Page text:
Life in Australia has become a theatre of the absurd. One of the more absurd notions is that Australia will become a ‘green energy superpower’, even to the extent of holding a Senate inquiry into it. In my submission to the inquiry I try to point out as gently as possible that the laws of physics and economics won’t allow that to happen:
“Senators should be aware that energy from solar panels and wind turbines is only as cheap as it is because the solar panels and wind turbines are made using energy from fossil fuels, predominantly coal. Solar panels are made in China using electric power costing US$0.04/kWh. Under ideal conditions in the West Australian desert those same panels produce power at a price equivalent to power produced from diesel generators at $0.21/kWh.
If you used power from solar panels to make more solar panels, the cost of power from the second generation of solar panels would be of the order of $1.00/kWh. The same is true of wind turbines. If you tried to carry on the process of replacing solar panels and wind turbines as they wore out with solar panels and wind turbines made from power produced from the ones being replaced, the cost would become infinite and the economy would collapse. The situation is that simple, and that obvious.
As such solar panels and wind turbines are neither renewaable or sustainable. The solar panels and wind turbines we have installed in Australia at the moment are an artefact of cheap coal power.
One day the coal will run out and it would be wise to prepare for that day. The only energy source that can replace coal and maintain civilisation at a high level is nuclear. The sooner we prepare for that day, the safer we will be as a nation and as a civilisation.
In going to that nuclear future, Austalia should avoid the trap of adopting the current predominant nuclear technology which is light water reactors burning U235. That technology is inherently wasteful, dangerous and leaves an enormous waste legacy.
It is wasteful because it burns only a small fraction of the total uranium endowment. It is dangerous because it combines water, zirconium and decay heat in the reactor vessel. The waste legacy is due to the fact that, by the time the rods are pulled in each fuelling cycle, half the energy is coming from the fission of plutonim and higher actinides. These will remain radioactive for millions of years unless recycled.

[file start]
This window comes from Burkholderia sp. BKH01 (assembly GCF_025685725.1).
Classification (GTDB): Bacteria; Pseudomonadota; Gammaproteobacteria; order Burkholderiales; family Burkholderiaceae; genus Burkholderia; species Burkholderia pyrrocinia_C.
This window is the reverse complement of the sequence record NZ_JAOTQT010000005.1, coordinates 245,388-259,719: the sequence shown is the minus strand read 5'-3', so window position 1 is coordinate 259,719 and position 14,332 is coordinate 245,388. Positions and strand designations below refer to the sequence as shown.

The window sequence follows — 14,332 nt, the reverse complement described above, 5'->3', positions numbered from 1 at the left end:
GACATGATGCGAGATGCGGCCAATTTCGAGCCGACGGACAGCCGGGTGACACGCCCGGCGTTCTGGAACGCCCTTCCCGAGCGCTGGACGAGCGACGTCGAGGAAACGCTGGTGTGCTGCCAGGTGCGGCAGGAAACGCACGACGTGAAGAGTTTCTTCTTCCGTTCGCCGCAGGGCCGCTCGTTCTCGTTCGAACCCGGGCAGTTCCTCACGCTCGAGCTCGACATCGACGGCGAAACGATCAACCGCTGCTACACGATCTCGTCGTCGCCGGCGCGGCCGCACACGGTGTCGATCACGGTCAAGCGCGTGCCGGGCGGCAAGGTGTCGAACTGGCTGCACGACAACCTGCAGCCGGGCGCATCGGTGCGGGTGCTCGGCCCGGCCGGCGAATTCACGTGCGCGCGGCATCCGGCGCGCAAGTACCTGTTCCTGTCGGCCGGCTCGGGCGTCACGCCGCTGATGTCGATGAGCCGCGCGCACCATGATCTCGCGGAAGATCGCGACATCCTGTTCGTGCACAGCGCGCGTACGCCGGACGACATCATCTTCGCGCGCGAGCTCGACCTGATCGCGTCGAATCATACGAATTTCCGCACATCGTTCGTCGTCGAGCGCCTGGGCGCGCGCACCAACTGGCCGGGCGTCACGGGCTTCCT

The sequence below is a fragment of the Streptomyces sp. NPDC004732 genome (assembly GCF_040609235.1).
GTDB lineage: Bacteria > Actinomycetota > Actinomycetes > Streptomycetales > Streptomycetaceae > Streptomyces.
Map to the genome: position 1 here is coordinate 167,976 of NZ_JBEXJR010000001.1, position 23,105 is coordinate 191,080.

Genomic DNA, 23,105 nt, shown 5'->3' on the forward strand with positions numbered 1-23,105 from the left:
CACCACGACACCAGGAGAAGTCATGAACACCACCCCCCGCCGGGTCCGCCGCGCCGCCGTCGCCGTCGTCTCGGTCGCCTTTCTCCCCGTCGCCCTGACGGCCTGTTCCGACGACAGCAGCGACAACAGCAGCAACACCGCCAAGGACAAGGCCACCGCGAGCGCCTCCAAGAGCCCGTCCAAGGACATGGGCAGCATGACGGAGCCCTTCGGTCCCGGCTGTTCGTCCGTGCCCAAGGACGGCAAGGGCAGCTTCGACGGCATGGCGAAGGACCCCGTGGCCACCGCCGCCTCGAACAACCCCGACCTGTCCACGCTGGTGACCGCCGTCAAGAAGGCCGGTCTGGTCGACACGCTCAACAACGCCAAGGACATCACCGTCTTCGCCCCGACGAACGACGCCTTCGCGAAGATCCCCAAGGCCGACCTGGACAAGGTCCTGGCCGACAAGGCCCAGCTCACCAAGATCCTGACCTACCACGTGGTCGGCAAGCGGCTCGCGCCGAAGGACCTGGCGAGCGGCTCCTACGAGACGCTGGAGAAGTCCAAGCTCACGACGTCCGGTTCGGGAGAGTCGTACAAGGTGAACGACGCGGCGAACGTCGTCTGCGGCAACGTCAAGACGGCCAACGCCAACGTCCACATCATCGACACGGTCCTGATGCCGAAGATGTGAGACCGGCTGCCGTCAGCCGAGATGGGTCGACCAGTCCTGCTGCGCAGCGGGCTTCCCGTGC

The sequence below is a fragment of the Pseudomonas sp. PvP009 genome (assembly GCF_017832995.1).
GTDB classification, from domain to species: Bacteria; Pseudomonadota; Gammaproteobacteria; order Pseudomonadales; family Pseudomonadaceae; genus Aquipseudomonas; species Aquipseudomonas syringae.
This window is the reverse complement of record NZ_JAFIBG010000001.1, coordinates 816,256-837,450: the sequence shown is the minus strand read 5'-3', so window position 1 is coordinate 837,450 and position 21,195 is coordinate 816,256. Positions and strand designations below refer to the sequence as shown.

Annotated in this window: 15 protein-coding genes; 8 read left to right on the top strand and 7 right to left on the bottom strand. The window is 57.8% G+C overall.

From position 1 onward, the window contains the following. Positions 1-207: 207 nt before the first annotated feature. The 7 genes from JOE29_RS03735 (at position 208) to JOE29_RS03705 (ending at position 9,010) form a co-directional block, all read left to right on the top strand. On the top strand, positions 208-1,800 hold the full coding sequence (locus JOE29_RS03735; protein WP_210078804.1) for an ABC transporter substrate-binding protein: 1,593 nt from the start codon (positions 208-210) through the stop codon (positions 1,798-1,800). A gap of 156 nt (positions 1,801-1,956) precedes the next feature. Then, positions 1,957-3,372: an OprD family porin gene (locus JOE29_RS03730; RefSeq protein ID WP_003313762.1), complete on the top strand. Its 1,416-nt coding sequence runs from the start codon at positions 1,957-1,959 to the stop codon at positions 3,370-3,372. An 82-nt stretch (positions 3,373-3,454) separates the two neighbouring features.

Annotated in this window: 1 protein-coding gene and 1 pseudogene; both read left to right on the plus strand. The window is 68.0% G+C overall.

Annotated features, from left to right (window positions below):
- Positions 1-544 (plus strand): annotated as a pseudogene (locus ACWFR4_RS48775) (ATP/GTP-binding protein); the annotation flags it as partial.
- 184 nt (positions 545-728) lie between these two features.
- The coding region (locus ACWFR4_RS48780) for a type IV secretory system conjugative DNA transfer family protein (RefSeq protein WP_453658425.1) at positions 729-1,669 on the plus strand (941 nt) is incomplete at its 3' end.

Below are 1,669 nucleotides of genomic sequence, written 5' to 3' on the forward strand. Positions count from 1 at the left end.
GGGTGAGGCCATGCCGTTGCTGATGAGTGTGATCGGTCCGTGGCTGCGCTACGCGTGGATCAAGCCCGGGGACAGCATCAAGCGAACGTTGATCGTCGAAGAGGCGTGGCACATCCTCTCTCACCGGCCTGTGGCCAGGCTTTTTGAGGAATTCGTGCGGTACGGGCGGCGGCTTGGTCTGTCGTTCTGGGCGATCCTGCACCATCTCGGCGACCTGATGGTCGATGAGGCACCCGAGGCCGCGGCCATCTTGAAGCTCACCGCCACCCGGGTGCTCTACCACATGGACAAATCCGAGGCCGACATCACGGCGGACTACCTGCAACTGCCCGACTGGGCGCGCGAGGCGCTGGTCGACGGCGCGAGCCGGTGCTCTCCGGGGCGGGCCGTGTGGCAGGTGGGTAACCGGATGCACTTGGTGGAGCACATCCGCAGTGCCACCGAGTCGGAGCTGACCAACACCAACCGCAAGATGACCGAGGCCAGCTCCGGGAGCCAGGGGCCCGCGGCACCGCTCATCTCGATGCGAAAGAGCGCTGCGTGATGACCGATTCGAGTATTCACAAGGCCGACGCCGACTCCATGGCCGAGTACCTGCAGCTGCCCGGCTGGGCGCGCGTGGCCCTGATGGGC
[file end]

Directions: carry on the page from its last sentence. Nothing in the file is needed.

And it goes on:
Making light water reactors larger to achieve scale economies increases the decay heat flux per unit area of the reactor core surface and makes the reactor less safe. Going the other way to small modular reactors is not a solution because they increase the capital expenditure per MW produced and still have the waste problem.
The only solution to Australia’s long term problem of the coal running out is plutonium breeder reactor technology. This technology is inherently safe as it doesn’t use water in the reactor vessel, would utilise our full uranium endowment and doesn’t have a waste legacy. The plutonium produced will have a Pu240 content too high to be used in weapons. As such this technology is not a proliferation threat.
There is a plutonium breeder reactor technology from GE-Hitachi called Prism that is ready to be commercialised. Australia should start installing Prism reactors as soon as possible.
Power from those reactors would be utilised to make hydrogen which in turn will be used to hydrogenate biomass in the Bergius process. Power at $0.05/kWh produces hydrogen at $7.00/kg. Synthetic diesel so produced would provide an energy-dense power source for transport, mining and agriculture. The latter two industries are particularly problematic with respect to electrification and synthetic diesel, made possible by nuclear power, is the solution.
Senators should also be aware that however Australia produces its power, this has nothing to do with climate. The world has not warmed in the last 44 years and there is no physical sign of it warming from this point. Various models of the atmosphere that have predicted appreciable warming have failed and are thus discredited.
In summary, pursuing a ‘green energy’ future is physically and economically impossible. Spending Australia’s capital in pursuing that chimera will only end in tears. It is a latter day version of the Children’s Crusade, bringing death and destruction to those who pursue it.
Understanding of the physics and chemistry of what is possible in producing the energy that would maintain civilisation at a high level means that we don’t have a choice – it is sodium-cooled plutonium breeder reactors or nothing. Our only choice is in how much pain we want to endure before we decide to take the correct path.”
David Archibald is the author of The Anticancer Garden in Australia.
GE-Hitachi Prism reactor